What FiveThirtyEight has to about the Rockets' returning young core
Kevin Porter Jr
FiveThirtyEight projects Kevin Porter Jr. to be a “rotation player” out until 2028-29, but it’s his player comps that should have Rockets fans excited. The player with the highest similarity score is Dwanye Wade, followed by Tony Parker, Raymond Felton, Gilbert Arenas, Reggie Theus, Mo Williams, Lou Williams, Otis Birdsong, Jamal Murray, and Brandon Knight.
Why do the projections differ so dramatically from the player comps? The first reason is that this list is the ten most similar, but that doesn’t mean they’re actually all that similar. Wade had the highest similarity score, and it was only 53.
The potential for Porter to breakout is clearly there, but because he already has three seasons of data, the projections viewing him as a rotation piece should be taken a bit more seriously than players coming off their rookie season.
For a 30th overall pick that was acquired for a top-55 second-round protected pick, that’s a fantastic piece of business by the Rockets. If he ends up having a career similar to D-Wade, Tony Parker, or Gilbert Arenas, it will go down as one of the greatest trades in history.
FiveThirtyEight projects Jalen Green as a “project,” which is below a rotation player, who will peak at 2.6 WAR in his best season. Green’s poor career projections are a product of him being one of the worst players in the NBA last season in the eyes of Raptor. His -1.7 Raptor WAR was the eighth worst figure in the league.
It’s not all doom and gloom and shows the limitation of the model in projecting young players. Halfway through the season, Green was actually substantially worse than his full-season rating. His torrid second half dragged him out of the abyss, but it wasn’t enough to make his end-of-season metrics pop.
Green’s comps do inspire far more confidence that he’ll become a productive player. Unsurprisingly, his number one comp is Anthony Edwards, followed by Coby White, D’Angelo Russell, Tyler Herro, Bradley Beal, Dejaun Wagner, Brandon Knight, RJ Barrett, De’Aaron Fox, and Isaac Okoro.
Year two isn’t a make-or-break year for Green, but a strong sophomore surge would do wonders for his projections and solidify the direction of the franchise.
Alperen Sengun has surprisingly muted projections. Like Jalen Green, he is viewed as a “project,” with his WAR topping out at 2.7, but his rookie season WAR of 0.3 was significantly better than Green’s -1.7. So what gives? Sengun has one big thing working against him, he was the 16th overall pick and not the 2nd.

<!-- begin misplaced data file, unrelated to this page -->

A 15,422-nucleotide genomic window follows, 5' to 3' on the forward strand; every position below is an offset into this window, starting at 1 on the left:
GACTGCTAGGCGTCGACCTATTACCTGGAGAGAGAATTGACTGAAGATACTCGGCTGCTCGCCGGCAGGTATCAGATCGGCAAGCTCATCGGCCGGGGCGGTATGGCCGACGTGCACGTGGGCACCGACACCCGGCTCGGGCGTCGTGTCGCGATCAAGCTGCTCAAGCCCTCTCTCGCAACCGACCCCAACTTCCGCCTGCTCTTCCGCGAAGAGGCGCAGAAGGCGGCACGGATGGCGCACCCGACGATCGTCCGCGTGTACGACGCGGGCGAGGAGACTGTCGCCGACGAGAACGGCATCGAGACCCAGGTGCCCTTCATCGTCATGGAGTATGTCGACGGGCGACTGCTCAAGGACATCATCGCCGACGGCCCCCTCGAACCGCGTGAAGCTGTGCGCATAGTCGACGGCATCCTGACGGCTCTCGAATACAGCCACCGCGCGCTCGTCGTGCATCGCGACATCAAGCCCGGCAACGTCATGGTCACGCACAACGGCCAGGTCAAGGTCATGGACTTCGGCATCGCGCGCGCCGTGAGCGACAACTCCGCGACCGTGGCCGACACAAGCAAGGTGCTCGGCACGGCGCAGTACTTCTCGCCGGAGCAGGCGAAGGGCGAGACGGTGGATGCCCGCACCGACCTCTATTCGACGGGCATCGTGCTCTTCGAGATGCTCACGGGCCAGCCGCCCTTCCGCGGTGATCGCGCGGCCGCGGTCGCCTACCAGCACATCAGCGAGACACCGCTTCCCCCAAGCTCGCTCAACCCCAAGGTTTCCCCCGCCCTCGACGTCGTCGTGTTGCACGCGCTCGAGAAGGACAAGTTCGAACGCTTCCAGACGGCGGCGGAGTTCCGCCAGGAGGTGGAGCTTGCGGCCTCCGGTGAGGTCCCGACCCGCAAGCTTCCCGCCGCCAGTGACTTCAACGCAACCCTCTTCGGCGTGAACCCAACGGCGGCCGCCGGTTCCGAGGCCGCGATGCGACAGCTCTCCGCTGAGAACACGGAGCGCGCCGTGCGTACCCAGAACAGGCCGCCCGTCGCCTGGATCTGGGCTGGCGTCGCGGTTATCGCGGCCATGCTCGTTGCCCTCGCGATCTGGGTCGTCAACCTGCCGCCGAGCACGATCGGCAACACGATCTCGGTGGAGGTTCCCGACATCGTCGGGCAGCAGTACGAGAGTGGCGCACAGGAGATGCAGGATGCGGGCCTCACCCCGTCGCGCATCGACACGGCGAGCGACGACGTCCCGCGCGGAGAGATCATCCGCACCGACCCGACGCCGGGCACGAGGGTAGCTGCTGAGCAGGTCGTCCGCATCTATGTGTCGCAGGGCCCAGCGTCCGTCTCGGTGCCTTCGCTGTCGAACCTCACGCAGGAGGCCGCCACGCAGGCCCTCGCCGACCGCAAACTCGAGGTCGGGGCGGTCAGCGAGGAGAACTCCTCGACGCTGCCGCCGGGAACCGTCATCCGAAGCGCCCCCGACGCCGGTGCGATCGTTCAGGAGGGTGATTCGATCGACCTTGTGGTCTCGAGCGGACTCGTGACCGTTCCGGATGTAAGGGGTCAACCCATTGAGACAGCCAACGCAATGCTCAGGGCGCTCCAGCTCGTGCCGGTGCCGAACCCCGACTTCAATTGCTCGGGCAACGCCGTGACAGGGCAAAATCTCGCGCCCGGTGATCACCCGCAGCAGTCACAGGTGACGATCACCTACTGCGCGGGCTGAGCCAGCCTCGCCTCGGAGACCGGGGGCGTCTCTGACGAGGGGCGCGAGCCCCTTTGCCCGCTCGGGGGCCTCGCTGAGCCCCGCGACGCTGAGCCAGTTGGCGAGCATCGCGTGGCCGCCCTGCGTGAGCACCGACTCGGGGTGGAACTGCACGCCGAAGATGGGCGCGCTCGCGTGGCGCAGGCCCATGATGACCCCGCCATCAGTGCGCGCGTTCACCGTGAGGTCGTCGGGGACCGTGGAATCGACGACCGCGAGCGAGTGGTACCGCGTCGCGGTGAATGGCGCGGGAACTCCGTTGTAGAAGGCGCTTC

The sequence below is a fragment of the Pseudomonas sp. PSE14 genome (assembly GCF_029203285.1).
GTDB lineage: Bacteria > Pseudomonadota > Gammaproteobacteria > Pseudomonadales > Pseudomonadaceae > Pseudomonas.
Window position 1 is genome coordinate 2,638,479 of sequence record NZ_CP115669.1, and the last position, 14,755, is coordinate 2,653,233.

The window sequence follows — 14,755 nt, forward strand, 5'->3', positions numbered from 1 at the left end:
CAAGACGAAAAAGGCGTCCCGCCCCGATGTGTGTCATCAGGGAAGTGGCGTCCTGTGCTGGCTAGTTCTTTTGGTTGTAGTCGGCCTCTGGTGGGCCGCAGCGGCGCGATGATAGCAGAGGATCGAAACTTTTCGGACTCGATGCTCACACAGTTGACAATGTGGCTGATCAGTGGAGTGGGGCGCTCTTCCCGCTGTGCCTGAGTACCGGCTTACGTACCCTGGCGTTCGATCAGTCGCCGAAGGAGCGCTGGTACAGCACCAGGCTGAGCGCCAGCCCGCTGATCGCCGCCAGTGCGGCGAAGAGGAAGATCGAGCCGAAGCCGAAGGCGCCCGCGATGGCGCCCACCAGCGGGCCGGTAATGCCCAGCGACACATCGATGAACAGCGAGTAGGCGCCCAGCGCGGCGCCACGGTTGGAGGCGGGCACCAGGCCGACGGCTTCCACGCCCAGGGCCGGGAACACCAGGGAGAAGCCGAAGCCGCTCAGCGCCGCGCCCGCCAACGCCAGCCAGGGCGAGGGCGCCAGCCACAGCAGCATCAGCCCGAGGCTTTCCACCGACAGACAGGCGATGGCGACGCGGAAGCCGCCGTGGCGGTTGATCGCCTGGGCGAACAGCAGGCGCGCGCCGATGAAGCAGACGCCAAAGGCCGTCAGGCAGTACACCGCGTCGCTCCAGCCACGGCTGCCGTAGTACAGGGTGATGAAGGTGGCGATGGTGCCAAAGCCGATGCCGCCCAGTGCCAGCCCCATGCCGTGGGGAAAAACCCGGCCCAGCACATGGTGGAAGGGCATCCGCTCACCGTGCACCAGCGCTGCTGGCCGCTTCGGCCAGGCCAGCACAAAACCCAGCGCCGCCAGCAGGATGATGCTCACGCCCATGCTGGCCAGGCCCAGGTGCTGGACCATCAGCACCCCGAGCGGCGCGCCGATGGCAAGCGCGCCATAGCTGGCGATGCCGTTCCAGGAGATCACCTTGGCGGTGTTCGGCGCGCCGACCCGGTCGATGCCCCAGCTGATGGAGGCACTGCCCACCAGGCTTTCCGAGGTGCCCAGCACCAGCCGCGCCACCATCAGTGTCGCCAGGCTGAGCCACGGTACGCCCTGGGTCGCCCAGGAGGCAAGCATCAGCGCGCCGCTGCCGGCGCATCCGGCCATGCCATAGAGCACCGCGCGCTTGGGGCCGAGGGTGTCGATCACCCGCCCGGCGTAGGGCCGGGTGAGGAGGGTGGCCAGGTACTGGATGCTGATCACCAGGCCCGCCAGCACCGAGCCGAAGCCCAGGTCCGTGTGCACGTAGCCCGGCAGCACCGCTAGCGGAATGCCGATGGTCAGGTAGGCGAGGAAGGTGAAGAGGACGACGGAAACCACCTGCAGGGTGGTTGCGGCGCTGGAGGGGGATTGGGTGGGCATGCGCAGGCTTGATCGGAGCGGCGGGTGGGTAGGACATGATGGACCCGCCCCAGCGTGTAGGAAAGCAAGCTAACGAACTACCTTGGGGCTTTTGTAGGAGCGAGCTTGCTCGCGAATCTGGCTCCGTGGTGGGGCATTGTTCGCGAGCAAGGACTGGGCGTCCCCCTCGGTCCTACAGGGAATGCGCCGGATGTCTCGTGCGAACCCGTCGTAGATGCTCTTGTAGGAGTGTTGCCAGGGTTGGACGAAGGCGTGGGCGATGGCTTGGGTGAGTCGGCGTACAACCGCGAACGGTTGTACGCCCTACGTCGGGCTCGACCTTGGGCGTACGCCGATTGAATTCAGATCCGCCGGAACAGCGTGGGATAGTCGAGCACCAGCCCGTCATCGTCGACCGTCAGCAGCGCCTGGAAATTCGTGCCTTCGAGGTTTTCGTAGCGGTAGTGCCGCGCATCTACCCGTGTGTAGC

Projecting young players with little to no NBA experience is difficult, but, by and large, where a player is drafted is a good indicator of their future potential. The model uses this bit of information, but it can unjustly punish a player that fell in the draft for no fault of their own. Sengun entered the draft in the middle of a pandemic, which made it incredibly difficult for NBA scouts to see him play live.
As for player comps, Sengun’s list is far from exciting. His number one comp is Anthony Randolph, followed by Marvin Bagley III, Wendel Carter Jr., Derrick Favors, Marquese Chriss, Al Harrington, Myles Turner, Cliff Robinson, Josh Smith, and Tyson Chandler.
I wouldn’t say throw all of this out, but I also wouldn’t put up a fight if you did. Sengun probably won’t be a superstar, but these projections seem awful low for a player who held their own in the NBA before celebrating their 20th birthday.
If you’re a fan of Josh Christopher, look away. FiveThirtyEight also brands him as a “project,” which I’m starting to think is a young scrub, and sees his peak WAR total coming in a 1.6. This one isn’t too surprising. Christopher was a late first-round pick and struggled as a rookie. There’s room for a breakout, but it wouldn’t be a huge shock if he never lands a deal that pays him more than the league minimum.
Interestingly, Christopher’s top comp is Kevin Porter Jr., followed by Talen Horton-Tucker, Archie Goodwin, Javaris Crittenton, Ricky Davis, Monta Ellis, Gerald Green, Tyrese Maxey, R.J. Hampton, and Alec Burks. Not the most inspiring group to be compared to, but there’s still some hope.
Usman Garuba played all of 239 minutes last season. His projections aren’t meaningless, but they’re also dramatically altered by his lack of minutes due to injury. You can check it out, but I’m not going to write about it.